Empowering the community by combating violence and child arranged marriages: Hope and support for 800 Romani and Egyptian women

August 22, 2023
UNDP Eurasia / Sanja Knežević

Over the past year and a half, 800 Romani and Egyptian women from six municipalities in Montenegro have received support to report cases of domestic violence and child arranged marriages. The Center for Romani Initiatives, in collaboration with the women’s REA network “PRVA”, implemented a significant project titled “Active inclusion of Romani and Egyptian women in preventing violence and child arranged marriages” from December 2021 to July 2023. This project not only transformed the lives of many women and girls from the Romani and Egyptian communities, but also empowered the entire community.

This project, which is a part of a programme financed by the European Union and implemented by the United Nations Development Programme (UNDP) in Montenegro and the United Nations entity dedicated to gender equality and the empowerment of women (UN WOMEN), has provided refuge and support to a significant number of Romani and Egyptian women, strengthening their rights and institutional protection within the community.

A total of 16 local mediators of trust with the Roma community in Nikšić, Podgorica, Berane, Bijelo Polje, Tivat, and Bar provided direct assistance and support to Romani and Egyptian women. Tireless fieldwork by activists and members of the REA Network “PRVA” resulted in the reporting of 17 cases of domestic violence and 14 cases of child arranged marriages.

Mirsada Avdijaj from Podgorica, one of the mediators, said that the biggest challenge at the beginning of her work was communication with the beneficiaries. “However, I instilled trust through conversations and responses to their questions. I built their trust by visiting them regularly, and they saw me as someone they could trust and confide in. I went to the field even in my free time. I see a change in Romani and Egyptian women, which means my support was successful.”

Vasfija Tuša from Bar, also a member of this team, takes pride in her work, which she describes as initially very challenging. “Romani and Egyptian women became more approachable for conversation, knowing they have someone to turn to for any problem that arises within the family, from education to everyday issues. Advisory conversations were particularly significant for young girls who are at greater risk of child arranged marriages”,  Vasfija said.

Their efforts and community work did not go unnoticed. A Strategic Plan for the period 2022-2025 was developed, and internal databases on domestic violence and child arranged marriages were analyzed, highlighting the importance of appropriate responses and actions for underage victims.

Valentina Delija, a mediator and long-standing activist from the Center for Romani Initiatives, confirms that there were many challenges and obstacles at the beginning of the work. “I thought I would not be accepted by the community and institutions. The biggest challenge for me was the language barrier within the Romani and Egyptian communities. Most of them do not speak Montenegrin, so as a confidential person, I always accompanied them to institutions to translate from Albanian to Montenegrin and vice versa. At the beginning, I thought I would not succeed, but over time, it became interesting to me, and now I gladly accept to go and help with translation, which does not exclude the other support I provide”, Valentina added.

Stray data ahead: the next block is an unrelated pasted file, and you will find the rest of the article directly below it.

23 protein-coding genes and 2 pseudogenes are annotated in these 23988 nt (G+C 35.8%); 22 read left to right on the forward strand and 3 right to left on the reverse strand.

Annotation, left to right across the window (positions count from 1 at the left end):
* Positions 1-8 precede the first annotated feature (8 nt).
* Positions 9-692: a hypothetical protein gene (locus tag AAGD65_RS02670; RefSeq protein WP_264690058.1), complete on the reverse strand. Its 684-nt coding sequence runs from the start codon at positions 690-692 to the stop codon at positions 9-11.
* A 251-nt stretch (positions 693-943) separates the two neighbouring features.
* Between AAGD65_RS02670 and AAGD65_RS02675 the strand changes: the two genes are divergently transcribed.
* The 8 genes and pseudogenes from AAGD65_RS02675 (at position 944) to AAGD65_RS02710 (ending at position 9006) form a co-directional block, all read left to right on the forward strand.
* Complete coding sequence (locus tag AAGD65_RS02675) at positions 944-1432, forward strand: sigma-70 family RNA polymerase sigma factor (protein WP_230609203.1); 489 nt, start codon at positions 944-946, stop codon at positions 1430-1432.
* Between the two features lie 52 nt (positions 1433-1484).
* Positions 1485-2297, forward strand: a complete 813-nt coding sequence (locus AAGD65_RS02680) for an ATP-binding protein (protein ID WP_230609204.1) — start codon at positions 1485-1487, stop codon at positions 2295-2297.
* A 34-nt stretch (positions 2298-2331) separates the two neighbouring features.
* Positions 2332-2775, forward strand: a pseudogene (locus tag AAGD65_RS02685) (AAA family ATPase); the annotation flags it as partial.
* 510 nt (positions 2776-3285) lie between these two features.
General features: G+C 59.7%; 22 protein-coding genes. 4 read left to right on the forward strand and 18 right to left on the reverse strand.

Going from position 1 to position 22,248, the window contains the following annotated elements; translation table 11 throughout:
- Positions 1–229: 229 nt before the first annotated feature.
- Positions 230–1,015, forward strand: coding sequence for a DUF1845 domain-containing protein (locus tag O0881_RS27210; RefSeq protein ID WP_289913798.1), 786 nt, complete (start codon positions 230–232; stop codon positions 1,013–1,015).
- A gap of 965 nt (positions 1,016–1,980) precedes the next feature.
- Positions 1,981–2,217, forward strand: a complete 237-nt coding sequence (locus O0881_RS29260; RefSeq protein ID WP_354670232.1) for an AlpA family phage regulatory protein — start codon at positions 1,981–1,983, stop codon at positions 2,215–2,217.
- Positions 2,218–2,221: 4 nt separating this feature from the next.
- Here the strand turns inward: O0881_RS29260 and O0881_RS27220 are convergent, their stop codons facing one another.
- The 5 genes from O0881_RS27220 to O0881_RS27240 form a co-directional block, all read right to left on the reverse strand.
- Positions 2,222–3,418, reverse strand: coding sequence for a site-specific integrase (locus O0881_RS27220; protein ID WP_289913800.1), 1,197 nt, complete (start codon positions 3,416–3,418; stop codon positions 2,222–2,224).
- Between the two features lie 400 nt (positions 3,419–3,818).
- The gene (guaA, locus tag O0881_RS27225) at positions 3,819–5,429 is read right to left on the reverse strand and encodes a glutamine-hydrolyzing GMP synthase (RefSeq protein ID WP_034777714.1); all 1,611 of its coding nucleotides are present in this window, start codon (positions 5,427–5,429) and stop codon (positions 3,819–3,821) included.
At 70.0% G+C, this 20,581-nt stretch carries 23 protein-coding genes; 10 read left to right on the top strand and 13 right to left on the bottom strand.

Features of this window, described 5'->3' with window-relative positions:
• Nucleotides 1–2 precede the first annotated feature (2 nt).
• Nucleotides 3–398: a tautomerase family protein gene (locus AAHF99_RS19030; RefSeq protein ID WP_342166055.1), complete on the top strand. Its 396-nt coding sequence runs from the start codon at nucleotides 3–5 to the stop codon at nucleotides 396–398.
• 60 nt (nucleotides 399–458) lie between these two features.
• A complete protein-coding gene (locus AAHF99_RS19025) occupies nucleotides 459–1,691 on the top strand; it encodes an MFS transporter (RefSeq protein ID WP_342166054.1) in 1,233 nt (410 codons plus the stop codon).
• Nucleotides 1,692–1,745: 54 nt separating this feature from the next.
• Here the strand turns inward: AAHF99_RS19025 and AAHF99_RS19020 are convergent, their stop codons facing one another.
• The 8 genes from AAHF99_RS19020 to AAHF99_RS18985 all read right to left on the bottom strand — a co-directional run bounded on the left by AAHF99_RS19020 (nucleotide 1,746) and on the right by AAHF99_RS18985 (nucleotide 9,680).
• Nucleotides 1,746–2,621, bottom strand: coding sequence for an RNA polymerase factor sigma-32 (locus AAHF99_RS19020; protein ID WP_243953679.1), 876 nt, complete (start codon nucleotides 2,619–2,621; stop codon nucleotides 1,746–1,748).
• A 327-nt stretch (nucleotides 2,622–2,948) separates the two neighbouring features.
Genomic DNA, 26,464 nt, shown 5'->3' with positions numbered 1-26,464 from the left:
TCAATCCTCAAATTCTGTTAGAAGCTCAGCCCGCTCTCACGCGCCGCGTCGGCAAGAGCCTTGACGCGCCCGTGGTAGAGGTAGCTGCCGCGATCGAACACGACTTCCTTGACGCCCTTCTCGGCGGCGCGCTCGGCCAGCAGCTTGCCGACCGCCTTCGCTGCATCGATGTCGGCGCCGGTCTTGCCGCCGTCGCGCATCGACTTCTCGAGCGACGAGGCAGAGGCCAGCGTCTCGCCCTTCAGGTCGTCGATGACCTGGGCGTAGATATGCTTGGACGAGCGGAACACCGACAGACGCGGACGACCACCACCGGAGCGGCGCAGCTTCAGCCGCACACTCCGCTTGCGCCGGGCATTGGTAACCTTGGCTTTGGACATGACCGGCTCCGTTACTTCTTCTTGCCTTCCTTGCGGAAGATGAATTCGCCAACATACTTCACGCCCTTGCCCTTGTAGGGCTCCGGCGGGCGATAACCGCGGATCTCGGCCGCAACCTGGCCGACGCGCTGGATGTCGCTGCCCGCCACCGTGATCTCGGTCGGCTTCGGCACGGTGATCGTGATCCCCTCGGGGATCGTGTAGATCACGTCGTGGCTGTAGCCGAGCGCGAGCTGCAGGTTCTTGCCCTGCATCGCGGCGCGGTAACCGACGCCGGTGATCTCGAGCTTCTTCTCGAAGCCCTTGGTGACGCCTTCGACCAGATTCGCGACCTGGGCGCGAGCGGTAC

Her work is of great importance to the community to which she belongs, and, as she says, she is always ready to help whenever needed.

“During visits to families, I try to motivate them as much as possible and talk to them about the importance of education and the harm of child arranged marriages. I also frequently talk to girls to inspire them to get an education and be independent. The community primarily sees me as a friend, and then as someone they can turn to for help or advice”, Valentina emphasizes.

She is proud of the positive outcomes of the workshops she conducted. “There is an increasing number of interested women and girls attending our workshops who are aware of their rights, where and to whom they should report problems such as violence and child arranged marriages. During the project, I reported several cases of child arranged marriages and domestic violence, and the cooperation with relevant institutions at the municipal and state levels was fair”, she said.

The project licensed two key services with the Ministry of Labor and Social Welfare - psychological counselling and a national SOS line for victims and potential victims of child arranged marriages. Activists and members of the network, in collaboration with local mediators, conducted a campaign through which 1,200 representatives of the Romani and Egyptian communities in Nikšić, Podgorica, Berane, Bijelo Polje, Tivat, and Bar were acquainted with licensed services and the organization’s emergency number.

Ljuljeta Vučković, a mediator from Tivat, states that fieldwork was particularly challenging when it comes to underage victims of violence or child arranged marriages, as this work requires special attention and sensitivity. “Rescuing and providing support to victims, especially in the Romani and Egyptian communities, required great courage.”

However, she adds, during her fieldwork, there were no reports of child arranged marriages, as mediators reacted by going to the field at the slightest indication that such a situation could arise. She says that thanks to continuous support, Romani and Egyptian women contacted mediators regarding various issues, ranging from family to education and employment.

“The shared motivation was trust. Positive changes in their lives were reflected in allowing girls to continue their education”, Ljuljeta concludes.